Roman Catholic Diocese of Erie

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Diocese of Erie

Diocesis Eriensis
Roman Catholic Diocese of Erie.svg
Coat of arms of the Diocese of Erie
Country United States
Ecclesiastical provinceArchdiocese of Philadelphia
Coordinates42°07′27″N 80°05′13″W / 42.12417°N 80.08694°W / 42.12417; -80.08694Coordinates: 42°07′27″N 80°05′13″W / 42.12417°N 80.08694°W / 42.12417; -80.08694
Area10,167 sq mi (26,330 km2)
- Total
- Catholics
(as of 2010)
221,508 (25.7%)
RiteRoman Rite
CathedralSt. Peter Cathedral
Patron saintSt. Patrick
Secular priests169
Current leadership
BishopLawrence T. Persico
Metropolitan ArchbishopCharles J. Chaput
Bishops emeritusDonald Walter Trautman
Location of the Diocese of Erie in Pennsylvania
Location of the Diocese of Erie in Pennsylvania
St. Peter Cathedral
St Patrick's is the oldest Catholic parish in Erie, Pennsylvania

The Roman Catholic Diocese of Erie (Latin: Dioecesis Eriensis) is a Roman Catholic diocese in western Pennsylvania. It was founded on July 29, 1853. It is one of seven suffragan sees in Pennsylvania that make up the Ecclesiastical Province of Philadelphia, which is headed by the Roman Catholic Archdiocese of Philadelphia.


Erie is geographically the largest diocese in Pennsylvania, covering 10,167 square miles (26,332.41 km2). Erie diocese covers 13 counties in Northwestern Pennsylvania. About 220,000 Catholics (74,000 families) reside in the diocese. They educate 14,000 children and youth in their religious education programs.[1]


Bishops of Erie[edit]

  1. Michael O'Connor, S.J. (1853-1854), appointed Bishop of Pittsburgh
  2. Joshua Maria Young (1854-1866)
  3. Tobias Mullen (1868-1899)
  4. John Edmund Fitzmaurice (1899-1920)
  5. John Mark Gannon (1920-1966), elevated to Archbishop (ad personam) in 1953
  6. John Francis Whealon (1966-1968), appointed Archbishop of Hartford
  7. Alfred Michael Watson (1969-1982)
  8. Michael Joseph Murphy (1982-1990)
  9. Donald Walter Trautman (1990-2012)
  10. Lawrence T. Persico (2012-present)

Auxiliary Bishops[edit]

  • John Mark Gannon (1917-1920), appointed Bishop of Erie
  • Edward Peter McManaman (1948-1964)
  • Alfred Michael Watson (1965-1969), appointed Bishop of Erie

Other priests of this diocese who became Bishops[edit]


The diocese is divided into three vicariates:

The Eastern Vicariate consists of parishes in Cameron, Clearfield, Elk, Jefferson, McKean, and Potter counties. It has deaneries at Bradford, Clearfield, Dubois, and St. Mary's.
The Northern Vicariate consists of parishes in Erie, part of Forest, and Warren counties. It has Erie East and Erie West deaneries in Erie, Pennsylvania, plus a deanery in Warren.
The Western Vicariate consists of parishes in Clarion, Crawford, part of Forest, Mercer, and Venango. It has deaneries in Meadville, Oil City, and Sharon.[2]


Historically significant parishes include:[3]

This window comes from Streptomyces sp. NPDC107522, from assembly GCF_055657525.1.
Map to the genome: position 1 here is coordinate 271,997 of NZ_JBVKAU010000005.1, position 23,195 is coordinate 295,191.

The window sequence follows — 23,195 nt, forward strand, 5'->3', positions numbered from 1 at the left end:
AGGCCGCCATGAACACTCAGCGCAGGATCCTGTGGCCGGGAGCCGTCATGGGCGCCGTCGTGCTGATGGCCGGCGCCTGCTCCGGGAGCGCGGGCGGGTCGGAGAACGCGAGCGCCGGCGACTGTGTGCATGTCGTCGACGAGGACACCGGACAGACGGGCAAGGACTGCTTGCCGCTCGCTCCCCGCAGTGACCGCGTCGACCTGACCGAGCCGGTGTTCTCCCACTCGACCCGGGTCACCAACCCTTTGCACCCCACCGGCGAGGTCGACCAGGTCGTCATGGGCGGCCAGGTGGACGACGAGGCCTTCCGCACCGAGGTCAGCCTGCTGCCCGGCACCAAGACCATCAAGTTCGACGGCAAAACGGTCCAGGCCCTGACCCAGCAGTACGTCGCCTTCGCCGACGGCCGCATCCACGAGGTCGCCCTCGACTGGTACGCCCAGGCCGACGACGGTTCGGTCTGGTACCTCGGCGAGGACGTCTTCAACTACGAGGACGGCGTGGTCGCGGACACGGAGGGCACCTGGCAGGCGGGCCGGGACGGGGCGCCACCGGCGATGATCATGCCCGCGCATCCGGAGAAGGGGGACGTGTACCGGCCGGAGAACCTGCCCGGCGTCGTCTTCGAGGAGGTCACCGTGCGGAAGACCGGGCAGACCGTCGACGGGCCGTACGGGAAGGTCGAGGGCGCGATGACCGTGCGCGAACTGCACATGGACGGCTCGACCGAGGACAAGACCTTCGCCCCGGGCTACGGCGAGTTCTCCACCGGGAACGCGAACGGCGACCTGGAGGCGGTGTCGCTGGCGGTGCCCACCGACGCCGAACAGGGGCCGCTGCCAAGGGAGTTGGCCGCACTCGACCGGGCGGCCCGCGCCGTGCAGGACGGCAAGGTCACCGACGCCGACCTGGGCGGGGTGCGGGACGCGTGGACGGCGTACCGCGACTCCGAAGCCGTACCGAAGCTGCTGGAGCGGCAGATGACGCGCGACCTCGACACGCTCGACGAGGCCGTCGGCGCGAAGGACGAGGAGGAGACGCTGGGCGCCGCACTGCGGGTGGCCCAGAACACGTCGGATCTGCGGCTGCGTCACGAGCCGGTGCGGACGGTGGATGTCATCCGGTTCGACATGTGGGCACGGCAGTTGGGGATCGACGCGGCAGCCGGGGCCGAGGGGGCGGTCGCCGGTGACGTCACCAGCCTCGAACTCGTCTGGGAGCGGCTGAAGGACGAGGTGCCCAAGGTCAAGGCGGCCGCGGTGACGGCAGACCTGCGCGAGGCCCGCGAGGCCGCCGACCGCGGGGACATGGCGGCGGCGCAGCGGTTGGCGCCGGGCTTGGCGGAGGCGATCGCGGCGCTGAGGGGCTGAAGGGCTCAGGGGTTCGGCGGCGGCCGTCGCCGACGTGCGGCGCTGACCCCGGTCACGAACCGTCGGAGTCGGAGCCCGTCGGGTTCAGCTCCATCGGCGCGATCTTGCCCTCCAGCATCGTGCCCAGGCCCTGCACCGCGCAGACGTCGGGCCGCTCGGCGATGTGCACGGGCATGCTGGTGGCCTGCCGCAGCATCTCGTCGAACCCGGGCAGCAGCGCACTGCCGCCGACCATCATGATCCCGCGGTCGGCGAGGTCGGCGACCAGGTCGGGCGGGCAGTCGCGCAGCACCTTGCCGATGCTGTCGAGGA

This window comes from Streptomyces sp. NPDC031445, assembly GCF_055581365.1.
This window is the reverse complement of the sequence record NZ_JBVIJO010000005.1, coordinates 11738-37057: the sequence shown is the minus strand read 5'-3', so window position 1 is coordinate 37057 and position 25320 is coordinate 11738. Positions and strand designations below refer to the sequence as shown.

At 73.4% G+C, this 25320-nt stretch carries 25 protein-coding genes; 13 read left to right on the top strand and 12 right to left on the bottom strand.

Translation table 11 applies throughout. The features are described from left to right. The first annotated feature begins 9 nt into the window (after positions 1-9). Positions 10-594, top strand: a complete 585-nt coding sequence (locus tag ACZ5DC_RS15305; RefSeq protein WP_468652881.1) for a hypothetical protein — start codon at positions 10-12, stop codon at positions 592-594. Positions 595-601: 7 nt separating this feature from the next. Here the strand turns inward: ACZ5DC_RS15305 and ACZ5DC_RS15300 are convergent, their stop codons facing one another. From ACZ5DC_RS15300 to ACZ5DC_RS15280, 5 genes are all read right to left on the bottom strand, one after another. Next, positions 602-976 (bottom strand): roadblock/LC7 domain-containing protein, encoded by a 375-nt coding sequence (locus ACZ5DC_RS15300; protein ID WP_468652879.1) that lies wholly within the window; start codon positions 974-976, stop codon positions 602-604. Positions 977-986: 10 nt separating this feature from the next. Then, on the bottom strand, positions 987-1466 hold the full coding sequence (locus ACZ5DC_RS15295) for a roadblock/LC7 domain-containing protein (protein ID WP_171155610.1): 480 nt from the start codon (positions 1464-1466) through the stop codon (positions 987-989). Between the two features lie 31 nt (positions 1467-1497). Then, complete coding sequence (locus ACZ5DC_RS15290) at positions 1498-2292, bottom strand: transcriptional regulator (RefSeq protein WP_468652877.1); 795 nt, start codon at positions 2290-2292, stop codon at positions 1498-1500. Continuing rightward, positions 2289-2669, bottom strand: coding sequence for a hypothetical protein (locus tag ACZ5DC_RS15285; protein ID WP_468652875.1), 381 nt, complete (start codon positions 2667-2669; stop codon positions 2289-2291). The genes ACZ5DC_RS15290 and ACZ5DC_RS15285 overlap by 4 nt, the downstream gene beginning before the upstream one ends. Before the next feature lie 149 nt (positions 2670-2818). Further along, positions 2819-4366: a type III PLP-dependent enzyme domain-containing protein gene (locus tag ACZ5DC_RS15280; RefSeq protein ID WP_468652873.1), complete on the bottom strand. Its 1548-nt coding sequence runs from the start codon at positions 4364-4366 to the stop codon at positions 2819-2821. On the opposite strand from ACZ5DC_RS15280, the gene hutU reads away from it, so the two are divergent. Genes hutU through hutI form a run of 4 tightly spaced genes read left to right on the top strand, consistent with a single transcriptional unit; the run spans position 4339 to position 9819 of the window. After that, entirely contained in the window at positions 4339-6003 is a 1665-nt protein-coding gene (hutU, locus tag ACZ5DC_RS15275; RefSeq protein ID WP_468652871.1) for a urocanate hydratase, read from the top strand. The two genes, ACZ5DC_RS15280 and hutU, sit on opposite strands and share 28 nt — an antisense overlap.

Oldest Existing Parishes by Church Dedication Dates:[4]

  • St. Francis Assisi, Clearfield (Oldest parish community in diocese; original church dedicated by Bishop Francis Patrick Kenrick of Philadelphia in 1832)
  • St. Philip, Crossingville (Original church dedicated by Bishop Kenrick, 1834)
  • St. Nicholas of Tolentino, Crates (Original church dedicated by Bishop Kenrick, 1835)
  • St. Michael, the Archangel, Fryburg (Original church dedicated by Bishop Kenrick, 1836)
  • St. Hippolyte, Frenchtown (Original church dedicated by Bishop Kenrick, 1837)

Other Historically-significant Parishes:

  • St. Mary's, Erie (German origins, pioneer parish)
  • St. Patrick's Pro-Cathedral, Erie (Pioneer parish)
  • St. Peter Cathedral, Erie (Significant edifice)
  • St. Stanislaus, Erie (Polish origins)
  • St. Mary, St. Marys (Bavarian German origins, over 150 years old)

There are 120 parishes in the Erie diocese today, encompassing 151 churches.[1]

Administrative offices[edit]

The diocesan offices are located at St. Mark Catholic Center in Erie, Pennsylvania.[5]

Reports of sex abuse[edit]

In early 2016, a grand jury investigation, led by Pennsylvania Attorney General Josh Shapiro, began an inquiry into sexual abuse by Catholic clergy in six Pennsylvania dioceses: Allentown, Scranton, Harrisburg, Pittsburgh, Greensburg, and Erie.[6] The Diocese of Altoona-Johnstown and the Archdiocese of Philadelphia were not included, as they had been the subjects of earlier investigations.[6]

In April 2018, the Diocese of Erie published a list of 34 priests and 17 laypeople who had been "credibly accused" of sexually abusing children.[7][8] By July, the list had grown to include 64 names.[9]

On July 27, 2018, the Pennsylvania Supreme Court ordered that a redacted copy of the grand jury report be released to the public.[10] The grand jury report was published on August 14, 2018 and revealed that at least 41 clergy in Diocese of Erie were accused of sex abusing children.[11] 39 clergy accused of sexually abusing children had their names publicly shown and only two of the accused had their names redacted.[11] Bishop Persico, who received praise from Shapiro, acknowledged there was a cover-up in the church.[12] Former Bishop Donald Trautman, who was criticized in the report alongside former Bishop Michael Murphy for allowing "predator priest" Chester Gawronski to remain in the Diocese despite numerous allegations of sexual abuse,[12][13] criticized Shapiro's portrayal of him in the report and noted that he had established guidelines in 1993 concerning how to deal with sexual abuse and later established the Diocesan Office for the Protection of Children and Youth in 2003 to protect children from sex abuse.[14] Nevertheless, it was acknowledged that both Murphy and Trautman reassigned Gawronski multiple times between 1987 and 2002 and that Trautman renewed Gawronski's five-year term as a chaplain in St Mary's Home in Erie in 2001.[12]